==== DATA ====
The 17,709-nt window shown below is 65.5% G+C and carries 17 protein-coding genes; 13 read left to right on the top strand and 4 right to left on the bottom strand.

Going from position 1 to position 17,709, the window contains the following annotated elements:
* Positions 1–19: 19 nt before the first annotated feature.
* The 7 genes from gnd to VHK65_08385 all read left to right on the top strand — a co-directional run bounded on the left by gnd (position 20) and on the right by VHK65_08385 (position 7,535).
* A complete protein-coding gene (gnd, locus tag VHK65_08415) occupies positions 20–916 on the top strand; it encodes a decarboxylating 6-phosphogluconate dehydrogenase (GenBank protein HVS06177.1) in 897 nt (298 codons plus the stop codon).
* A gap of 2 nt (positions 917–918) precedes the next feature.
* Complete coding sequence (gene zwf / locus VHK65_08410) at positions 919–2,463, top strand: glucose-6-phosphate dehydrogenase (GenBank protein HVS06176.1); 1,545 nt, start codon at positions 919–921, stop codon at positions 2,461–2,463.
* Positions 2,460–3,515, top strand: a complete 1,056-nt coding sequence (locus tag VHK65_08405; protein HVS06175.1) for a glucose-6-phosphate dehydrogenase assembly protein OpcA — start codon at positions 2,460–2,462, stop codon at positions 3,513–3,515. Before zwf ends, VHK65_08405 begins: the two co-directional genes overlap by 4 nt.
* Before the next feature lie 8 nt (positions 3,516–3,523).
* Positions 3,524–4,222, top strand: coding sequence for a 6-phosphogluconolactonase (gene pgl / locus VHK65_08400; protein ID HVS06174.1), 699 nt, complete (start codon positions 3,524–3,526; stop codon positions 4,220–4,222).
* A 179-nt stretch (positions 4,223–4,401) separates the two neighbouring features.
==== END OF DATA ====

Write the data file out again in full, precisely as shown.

The 17,709-nt window shown below is 65.5% G+C and carries 17 protein-coding genes; 13 read left to right on the top strand and 4 right to left on the bottom strand.

Going from position 1 to position 17,709, the window contains the following annotated elements:
* Positions 1–19: 19 nt before the first annotated feature.
* The 7 genes from gnd to VHK65_08385 all read left to right on the top strand — a co-directional run bounded on the left by gnd (position 20) and on the right by VHK65_08385 (position 7,535).
* A complete protein-coding gene (gnd, locus tag VHK65_08415) occupies positions 20–916 on the top strand; it encodes a decarboxylating 6-phosphogluconate dehydrogenase (GenBank protein HVS06177.1) in 897 nt (298 codons plus the stop codon).
* A gap of 2 nt (positions 917–918) precedes the next feature.
* Complete coding sequence (gene zwf / locus VHK65_08410) at positions 919–2,463, top strand: glucose-6-phosphate dehydrogenase (GenBank protein HVS06176.1); 1,545 nt, start codon at positions 919–921, stop codon at positions 2,461–2,463.
* Positions 2,460–3,515, top strand: a complete 1,056-nt coding sequence (locus tag VHK65_08405; protein HVS06175.1) for a glucose-6-phosphate dehydrogenase assembly protein OpcA — start codon at positions 2,460–2,462, stop codon at positions 3,513–3,515. Before zwf ends, VHK65_08405 begins: the two co-directional genes overlap by 4 nt.
* Before the next feature lie 8 nt (positions 3,516–3,523).
* Positions 3,524–4,222, top strand: coding sequence for a 6-phosphogluconolactonase (gene pgl / locus VHK65_08400; protein ID HVS06174.1), 699 nt, complete (start codon positions 3,524–3,526; stop codon positions 4,220–4,222).
* A 179-nt stretch (positions 4,223–4,401) separates the two neighbouring features.